Transcribed from A Standard History of Kansas and Kansans, written and compiled by William E. Connelley, Secretary of the Kansas State Historical Society, Topeka. Chicago: Lewis Publishing Company, copyright 1918


Joseph Jocelin Wilson

JOSEPH J. WILSON has been a prominent factor in the business and civic activities of Moran for the past fifteen years. He is now serving as postmaster, and in business affairs he is most widely known as a grain merchant.

His Wilson ancestors were colonial settlers in America. His grandfather, Thomas Jefferson Wilson, was born in Kentucky in 1787, the year the Constitution of the United States was framed in Philadelphia, and he remained a resident of Kentucky all his long life. He died in 1891, when in his nineties in Hart County, Kentucky. Thomas Benton Wilson, father of Joseph J., was born in Hart County, Kentucky, in 1834, and is now living at Bronson, Kansas. He spent many years as a farmer in Hart County, Kentucky, but in 1879 became one of the early settlers in Bourbon County, Kansas, locating on a farm. He has owned two farms near Bronson, and is now living in that town retired. In politics he is a democrat. Thomas B. Wilson married Elizabeth Winsted, who was born in Hart County, Kentucky, in 1834. Their children were: Thomas Jefferson, who is an oil operator at Moran, Kansas; Ira, an oil operator at Richmond, California; Lee, an oil contractor living at Moran; Oscar, a farmer living northeast of Bronson; and Joseph J.

Joseph Jocelin Wilson was born in Hart County, Kentucky, November 11, 1874, and was five years of age when brought to Kansas. He grew up in Bourbon County, attended the country schools, and had the usual training of Kansas farmer boys. He lived at home until twenty-two and after that took up the grain business. Mr. Wilson spent eighteen years in the grain business, three years at Bronson, and in February, 1901, he established his home at Moran. He continued to buy and sell grain at Moran until his appointment to the office of postmaster in July, 1913. He was appointed postmaster by President Wilson.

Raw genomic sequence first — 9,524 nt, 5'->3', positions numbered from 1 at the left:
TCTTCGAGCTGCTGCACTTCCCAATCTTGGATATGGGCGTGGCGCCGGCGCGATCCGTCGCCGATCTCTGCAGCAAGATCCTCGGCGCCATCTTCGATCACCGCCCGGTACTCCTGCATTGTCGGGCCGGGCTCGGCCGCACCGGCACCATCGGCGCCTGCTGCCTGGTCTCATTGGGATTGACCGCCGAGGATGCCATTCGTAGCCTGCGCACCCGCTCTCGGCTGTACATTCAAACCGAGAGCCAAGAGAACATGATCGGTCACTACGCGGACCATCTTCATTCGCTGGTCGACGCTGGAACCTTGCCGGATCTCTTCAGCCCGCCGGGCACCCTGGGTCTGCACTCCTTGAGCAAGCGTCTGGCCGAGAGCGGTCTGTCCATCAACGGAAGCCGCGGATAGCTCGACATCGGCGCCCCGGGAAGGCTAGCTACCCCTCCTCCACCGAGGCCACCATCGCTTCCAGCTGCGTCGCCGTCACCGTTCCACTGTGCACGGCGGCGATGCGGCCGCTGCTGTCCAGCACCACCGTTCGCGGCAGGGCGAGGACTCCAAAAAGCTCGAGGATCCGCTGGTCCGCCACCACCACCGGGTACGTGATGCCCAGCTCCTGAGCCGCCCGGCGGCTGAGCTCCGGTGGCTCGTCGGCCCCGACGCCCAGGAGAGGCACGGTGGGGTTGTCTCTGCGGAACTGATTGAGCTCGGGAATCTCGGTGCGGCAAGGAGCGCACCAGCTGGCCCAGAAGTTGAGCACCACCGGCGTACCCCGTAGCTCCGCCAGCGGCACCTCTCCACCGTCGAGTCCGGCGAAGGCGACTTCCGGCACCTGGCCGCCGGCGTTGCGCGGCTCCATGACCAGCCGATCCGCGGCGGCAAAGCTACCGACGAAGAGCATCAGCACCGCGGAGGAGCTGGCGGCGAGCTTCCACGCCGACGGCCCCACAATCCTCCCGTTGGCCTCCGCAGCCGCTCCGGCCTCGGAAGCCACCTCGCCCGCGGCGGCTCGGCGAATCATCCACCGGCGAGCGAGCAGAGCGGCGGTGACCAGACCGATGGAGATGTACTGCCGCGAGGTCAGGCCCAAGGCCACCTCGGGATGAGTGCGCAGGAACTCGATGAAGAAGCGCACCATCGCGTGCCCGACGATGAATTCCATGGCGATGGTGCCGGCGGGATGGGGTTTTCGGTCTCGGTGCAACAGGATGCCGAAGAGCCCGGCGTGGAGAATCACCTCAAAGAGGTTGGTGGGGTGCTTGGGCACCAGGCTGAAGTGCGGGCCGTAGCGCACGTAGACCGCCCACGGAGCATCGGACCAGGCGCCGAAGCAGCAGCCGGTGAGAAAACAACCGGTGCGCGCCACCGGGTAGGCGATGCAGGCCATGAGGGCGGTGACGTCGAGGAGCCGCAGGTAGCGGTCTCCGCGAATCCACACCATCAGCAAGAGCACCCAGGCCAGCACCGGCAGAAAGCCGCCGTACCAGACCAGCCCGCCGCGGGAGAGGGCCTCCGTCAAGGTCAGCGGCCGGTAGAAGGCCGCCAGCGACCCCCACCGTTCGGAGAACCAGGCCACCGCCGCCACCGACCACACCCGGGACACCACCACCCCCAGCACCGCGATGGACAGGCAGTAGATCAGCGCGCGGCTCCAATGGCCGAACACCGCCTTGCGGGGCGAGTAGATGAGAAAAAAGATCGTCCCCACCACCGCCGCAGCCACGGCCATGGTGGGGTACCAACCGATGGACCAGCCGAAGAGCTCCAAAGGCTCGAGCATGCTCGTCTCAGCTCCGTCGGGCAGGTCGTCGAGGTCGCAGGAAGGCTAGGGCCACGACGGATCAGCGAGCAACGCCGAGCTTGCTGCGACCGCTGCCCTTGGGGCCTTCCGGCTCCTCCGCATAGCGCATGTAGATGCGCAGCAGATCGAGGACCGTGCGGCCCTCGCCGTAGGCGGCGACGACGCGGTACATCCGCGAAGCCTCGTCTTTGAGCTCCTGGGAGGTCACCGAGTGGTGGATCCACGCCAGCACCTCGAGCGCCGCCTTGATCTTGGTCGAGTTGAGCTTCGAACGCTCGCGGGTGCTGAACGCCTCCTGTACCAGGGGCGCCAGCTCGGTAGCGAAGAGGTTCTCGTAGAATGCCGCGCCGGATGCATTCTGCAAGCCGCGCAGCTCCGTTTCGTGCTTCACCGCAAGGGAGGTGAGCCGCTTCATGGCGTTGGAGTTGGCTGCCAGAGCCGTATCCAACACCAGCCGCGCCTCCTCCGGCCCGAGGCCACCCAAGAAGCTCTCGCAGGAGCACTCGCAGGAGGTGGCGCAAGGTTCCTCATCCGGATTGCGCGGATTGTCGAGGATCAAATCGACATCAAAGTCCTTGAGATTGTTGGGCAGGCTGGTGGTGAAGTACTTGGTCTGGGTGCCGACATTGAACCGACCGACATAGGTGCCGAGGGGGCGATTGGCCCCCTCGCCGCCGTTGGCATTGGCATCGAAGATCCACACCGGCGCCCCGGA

Mr. Wilson has served as a member of the town council of Moran six years, and spent five years on the Marmathon Township board. He is an active democrat, and also takes much interest in fraternal affairs. He is affiliated with Marmathon Lodge No. 245, Ancient Free and Accepted Masons; Moran Lodge No. 21, Knights of Pythias, being past chancellor commander, having filled that office at Bronson two terms and at Moran two terms, and sat in the Grand Lodge of the state from Bronson two year[sic] and from Moran four years; he also belongs to Moran Camp of the Modern Woodmen of America and to the Kansas Fraternal Citizens.

Mr. Wilson owns besides his residence in the west part of town near the public park, the building in which the postoffice has its headquarters. He was married in January, 1902, at Bronson to Miss Myrtle E. Myers, daughter of J. H. and Mary E. Myers. Her mother still resides on a farm near Bronson. Her father, now deceased, was a farmer, and came to Kansas in 1880, locating first at Humboldt and then removing to Bourbon County. Mr. and Mrs. Wilson are the parents of three children: Joseph Myers, born January, 1903; Mary Bess, born in 1907; and Elizabeth Belle, born in 1909.


Transcribed from volume 4, page 2128 of A Standard History of Kansas and Kansans, written and compiled by William E. Connelley, Secretary of the Kansas State Historical Society, Topeka. Chicago: Lewis Publishing Company, copyright 1918; originally transcribed October 1997, modified 2003 by Carolyn Ward.

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